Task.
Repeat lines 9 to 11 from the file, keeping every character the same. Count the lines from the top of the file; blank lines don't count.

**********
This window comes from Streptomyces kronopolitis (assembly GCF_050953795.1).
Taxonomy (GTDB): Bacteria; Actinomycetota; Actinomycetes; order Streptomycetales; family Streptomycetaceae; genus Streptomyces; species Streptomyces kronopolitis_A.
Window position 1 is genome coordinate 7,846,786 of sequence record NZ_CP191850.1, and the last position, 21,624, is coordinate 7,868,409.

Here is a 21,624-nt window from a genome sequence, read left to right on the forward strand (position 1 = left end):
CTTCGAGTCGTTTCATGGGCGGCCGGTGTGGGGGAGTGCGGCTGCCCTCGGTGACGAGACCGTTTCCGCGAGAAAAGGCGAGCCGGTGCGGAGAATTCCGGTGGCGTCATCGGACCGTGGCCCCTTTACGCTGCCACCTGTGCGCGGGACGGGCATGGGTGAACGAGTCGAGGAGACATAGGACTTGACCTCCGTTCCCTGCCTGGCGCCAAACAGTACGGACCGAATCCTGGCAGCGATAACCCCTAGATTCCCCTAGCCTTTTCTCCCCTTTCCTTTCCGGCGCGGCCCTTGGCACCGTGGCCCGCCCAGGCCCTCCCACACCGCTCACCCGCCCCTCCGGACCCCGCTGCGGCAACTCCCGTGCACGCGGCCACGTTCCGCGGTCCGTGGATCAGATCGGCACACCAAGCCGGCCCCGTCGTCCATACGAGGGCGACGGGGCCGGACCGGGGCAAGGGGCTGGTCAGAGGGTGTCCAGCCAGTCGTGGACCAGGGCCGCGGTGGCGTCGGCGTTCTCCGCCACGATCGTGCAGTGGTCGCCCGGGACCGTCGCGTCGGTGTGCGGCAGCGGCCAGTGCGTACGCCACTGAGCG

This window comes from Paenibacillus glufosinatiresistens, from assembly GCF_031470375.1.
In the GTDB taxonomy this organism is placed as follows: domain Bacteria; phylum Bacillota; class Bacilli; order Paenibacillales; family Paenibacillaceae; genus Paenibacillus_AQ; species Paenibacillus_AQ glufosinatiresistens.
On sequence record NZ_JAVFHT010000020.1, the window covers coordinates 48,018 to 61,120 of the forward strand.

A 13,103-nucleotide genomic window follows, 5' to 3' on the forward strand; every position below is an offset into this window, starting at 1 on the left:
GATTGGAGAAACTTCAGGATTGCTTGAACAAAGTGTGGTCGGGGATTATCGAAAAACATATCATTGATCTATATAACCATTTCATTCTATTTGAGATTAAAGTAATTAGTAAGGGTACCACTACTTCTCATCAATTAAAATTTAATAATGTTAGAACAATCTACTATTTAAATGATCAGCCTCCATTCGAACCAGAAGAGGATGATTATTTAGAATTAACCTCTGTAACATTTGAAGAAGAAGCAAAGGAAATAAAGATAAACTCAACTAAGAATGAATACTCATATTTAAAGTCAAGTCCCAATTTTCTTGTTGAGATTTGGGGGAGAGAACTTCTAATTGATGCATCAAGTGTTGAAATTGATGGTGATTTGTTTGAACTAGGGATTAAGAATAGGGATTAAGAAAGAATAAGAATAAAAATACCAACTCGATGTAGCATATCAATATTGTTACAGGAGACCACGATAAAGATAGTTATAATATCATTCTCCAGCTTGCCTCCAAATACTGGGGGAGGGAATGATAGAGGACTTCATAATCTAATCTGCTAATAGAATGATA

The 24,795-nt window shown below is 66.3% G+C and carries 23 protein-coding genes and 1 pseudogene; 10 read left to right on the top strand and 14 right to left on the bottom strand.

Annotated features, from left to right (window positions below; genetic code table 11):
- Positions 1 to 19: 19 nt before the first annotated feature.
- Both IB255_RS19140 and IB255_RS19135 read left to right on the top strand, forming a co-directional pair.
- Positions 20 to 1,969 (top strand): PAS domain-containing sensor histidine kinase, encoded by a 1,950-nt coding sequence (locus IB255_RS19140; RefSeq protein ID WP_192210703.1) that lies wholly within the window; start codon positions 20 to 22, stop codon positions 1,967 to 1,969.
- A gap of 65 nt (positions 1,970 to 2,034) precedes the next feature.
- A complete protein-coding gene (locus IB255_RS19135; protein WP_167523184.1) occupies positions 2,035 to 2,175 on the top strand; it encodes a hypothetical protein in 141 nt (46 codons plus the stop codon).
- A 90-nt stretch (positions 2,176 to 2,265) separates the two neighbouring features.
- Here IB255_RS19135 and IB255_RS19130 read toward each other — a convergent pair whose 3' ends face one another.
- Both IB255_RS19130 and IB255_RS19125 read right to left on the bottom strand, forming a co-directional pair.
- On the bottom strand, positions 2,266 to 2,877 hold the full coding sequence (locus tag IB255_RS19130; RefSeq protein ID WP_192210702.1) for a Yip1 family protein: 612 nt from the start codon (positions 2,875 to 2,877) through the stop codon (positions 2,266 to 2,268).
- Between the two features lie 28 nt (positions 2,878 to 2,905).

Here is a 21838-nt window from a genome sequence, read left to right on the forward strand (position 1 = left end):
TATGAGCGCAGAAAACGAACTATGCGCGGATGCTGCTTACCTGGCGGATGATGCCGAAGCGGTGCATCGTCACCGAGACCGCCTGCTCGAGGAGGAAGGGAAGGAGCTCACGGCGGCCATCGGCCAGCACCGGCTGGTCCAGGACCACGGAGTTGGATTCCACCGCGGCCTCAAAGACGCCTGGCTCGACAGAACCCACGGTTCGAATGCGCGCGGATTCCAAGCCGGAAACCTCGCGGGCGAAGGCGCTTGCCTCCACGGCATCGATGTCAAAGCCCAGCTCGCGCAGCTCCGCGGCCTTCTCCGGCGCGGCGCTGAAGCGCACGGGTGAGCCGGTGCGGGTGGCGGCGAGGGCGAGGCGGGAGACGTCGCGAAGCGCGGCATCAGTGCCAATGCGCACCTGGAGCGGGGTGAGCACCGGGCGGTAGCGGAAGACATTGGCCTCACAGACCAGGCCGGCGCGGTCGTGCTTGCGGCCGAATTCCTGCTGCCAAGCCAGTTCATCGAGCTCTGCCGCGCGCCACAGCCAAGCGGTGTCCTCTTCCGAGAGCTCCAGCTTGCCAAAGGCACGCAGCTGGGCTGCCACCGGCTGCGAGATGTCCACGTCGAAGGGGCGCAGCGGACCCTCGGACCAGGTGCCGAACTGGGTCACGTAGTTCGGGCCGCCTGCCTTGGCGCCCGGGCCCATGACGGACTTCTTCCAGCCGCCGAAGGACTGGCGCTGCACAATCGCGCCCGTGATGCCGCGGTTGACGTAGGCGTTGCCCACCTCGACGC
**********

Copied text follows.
A 13,103-nucleotide genomic window follows, 5' to 3' on the forward strand; every position below is an offset into this window, starting at 1 on the left:
GATTGGAGAAACTTCAGGATTGCTTGAACAAAGTGTGGTCGGGGATTATCGAAAAACATATCATTGATCTATATAACCATTTCATTCTATTTGAGATTAAAGTAATTAGTAAGGGTACCACTACTTCTCATCAATTAAAATTTAATAATGTTAGAACAATCTACTATTTAAATGATCAGCCTCCATTCGAACCAGAAGAGGATGATTATTTAGAATTAACCTCTGTAACATTTGAAGAAGAAGCAAAGGAAATAAAGATAAACTCAACTAAGAATGAATACTCATATTTAAAGTCAAGTCCCAATTTTCTTGTTGAGATTTGGGGGAGAGAACTTCTAATTGATGCATCAAGTGTTGAAATTGATGGTGATTTGTTTGAACTAGGGATTAAGAATAGGGATTAAGAAAGAATAAGAATAAAAATACCAACTCGATGTAGCATATCAATATTGTTACAGGAGACCACGATAAAGATAGTTATAATATCATTCTCCAGCTTGCCTCCAAATACTGGGGGAGGGAATGATAGAGGACTTCATAATCTAATCTGCTAATAGAATGATA

The 24,795-nt window shown below is 66.3% G+C and carries 23 protein-coding genes and 1 pseudogene; 10 read left to right on the top strand and 14 right to left on the bottom strand.